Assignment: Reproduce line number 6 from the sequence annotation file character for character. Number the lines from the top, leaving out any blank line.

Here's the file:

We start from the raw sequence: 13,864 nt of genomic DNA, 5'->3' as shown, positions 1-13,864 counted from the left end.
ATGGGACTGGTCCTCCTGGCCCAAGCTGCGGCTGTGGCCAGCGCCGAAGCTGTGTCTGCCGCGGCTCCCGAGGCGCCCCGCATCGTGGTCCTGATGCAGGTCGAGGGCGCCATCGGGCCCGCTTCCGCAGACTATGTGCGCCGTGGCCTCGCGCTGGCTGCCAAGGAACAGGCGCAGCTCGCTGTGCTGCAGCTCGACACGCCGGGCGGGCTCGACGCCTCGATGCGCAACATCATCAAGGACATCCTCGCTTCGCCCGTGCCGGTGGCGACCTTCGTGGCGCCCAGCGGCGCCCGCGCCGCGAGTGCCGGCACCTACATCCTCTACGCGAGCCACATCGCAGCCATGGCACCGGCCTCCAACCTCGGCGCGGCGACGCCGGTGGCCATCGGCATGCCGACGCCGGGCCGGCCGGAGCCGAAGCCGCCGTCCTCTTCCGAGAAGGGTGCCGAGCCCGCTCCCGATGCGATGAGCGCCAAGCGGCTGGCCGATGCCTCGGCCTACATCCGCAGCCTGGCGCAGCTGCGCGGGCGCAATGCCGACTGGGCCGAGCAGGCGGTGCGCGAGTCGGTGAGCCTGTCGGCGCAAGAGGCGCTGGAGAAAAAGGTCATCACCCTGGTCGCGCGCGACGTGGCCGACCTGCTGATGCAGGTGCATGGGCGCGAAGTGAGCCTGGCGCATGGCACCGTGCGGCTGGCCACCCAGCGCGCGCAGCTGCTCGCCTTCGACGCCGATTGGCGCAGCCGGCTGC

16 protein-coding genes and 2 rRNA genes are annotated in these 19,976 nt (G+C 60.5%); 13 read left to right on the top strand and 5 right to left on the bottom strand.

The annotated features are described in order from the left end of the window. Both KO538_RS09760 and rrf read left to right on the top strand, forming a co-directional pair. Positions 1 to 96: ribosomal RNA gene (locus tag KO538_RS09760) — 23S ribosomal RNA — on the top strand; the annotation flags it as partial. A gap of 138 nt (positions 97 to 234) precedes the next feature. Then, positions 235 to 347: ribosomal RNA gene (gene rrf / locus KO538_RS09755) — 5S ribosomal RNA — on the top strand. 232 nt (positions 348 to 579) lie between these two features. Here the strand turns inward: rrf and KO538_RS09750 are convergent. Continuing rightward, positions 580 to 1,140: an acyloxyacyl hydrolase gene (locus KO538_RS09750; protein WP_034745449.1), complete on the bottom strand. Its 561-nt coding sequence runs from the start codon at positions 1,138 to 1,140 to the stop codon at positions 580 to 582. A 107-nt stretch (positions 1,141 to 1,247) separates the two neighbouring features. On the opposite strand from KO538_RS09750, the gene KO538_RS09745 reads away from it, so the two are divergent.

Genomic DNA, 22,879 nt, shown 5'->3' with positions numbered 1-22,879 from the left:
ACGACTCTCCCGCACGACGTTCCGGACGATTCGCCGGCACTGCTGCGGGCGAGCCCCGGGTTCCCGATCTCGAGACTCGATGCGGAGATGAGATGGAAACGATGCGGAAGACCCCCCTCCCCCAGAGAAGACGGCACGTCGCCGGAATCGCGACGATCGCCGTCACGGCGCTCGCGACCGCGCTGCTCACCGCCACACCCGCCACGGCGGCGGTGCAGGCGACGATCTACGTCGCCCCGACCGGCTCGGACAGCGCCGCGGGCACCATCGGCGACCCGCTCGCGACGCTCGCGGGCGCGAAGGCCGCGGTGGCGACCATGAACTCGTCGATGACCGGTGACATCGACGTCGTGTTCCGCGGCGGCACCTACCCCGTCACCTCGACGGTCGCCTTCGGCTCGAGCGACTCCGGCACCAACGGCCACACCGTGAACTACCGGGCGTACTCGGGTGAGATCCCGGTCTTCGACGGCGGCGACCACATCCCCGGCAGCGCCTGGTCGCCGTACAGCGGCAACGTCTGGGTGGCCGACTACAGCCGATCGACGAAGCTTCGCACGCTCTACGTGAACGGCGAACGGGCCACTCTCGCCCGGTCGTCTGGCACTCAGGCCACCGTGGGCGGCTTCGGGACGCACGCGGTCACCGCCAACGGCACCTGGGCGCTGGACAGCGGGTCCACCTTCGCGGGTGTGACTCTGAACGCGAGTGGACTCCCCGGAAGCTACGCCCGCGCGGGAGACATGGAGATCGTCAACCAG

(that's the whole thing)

ACGACTCTCCCGCACGACGTTCCGGACGATTCGCCGGCACTGCTGCGGGCGAGCCCCGGGTTCCCGATCTCGAGACTCGATGCGGAGATGAGATGGAAACGATGCGGAAGACCCCCCTCCCCCAGAGAAGACGGCACGTCGCCGGAATCGCGACGATCGCCGTCACGGCGCTCGCGACCGCGCTGCTCACCGCCACACCCGCCACGGCGGCGGTGCAGGCGACGATCTACGTCGCCCCGACCGGCTCGGACAGCGCCGCGGGCACCATCGGCGACCCGCTCGCGACGCTCGCGGGCGCGAAGGCCGCGGTGGCGACCATGAACTCGTCGATGACCGGTGACATCGACGTCGTGTTCCGCGGCGGCACCTACCCCGTCACCTCGACGGTCGCCTTCGGCTCGAGCGACTCCGGCACCAACGGCCACACCGTGAACTACCGGGCGTACTCGGGTGAGATCCCGGTCTTCGACGGCGGCGACCACATCCCCGGCAGCGCCTGGTCGCCGTACAGCGGCAACGTCTGGGTGGCCGACTACAGCCGATCGACGAAGCTTCGCACGCTCTACGTGAACGGCGAACGGGCCACTCTCGCCCGGTCGTCTGGCACTCAGGCCACCGTGGGCGGCTTCGGGACGCACGCGGTCACCGCCAACGGCACCTGGGCGCTGGACAGCGGGTCCACCTTCGCGGGTGTGACTCTGAACGCGAGTGGACTCCCCGGAAGCTACGCCCGCGCGGGAGACATGGAGATCGTCAACCAG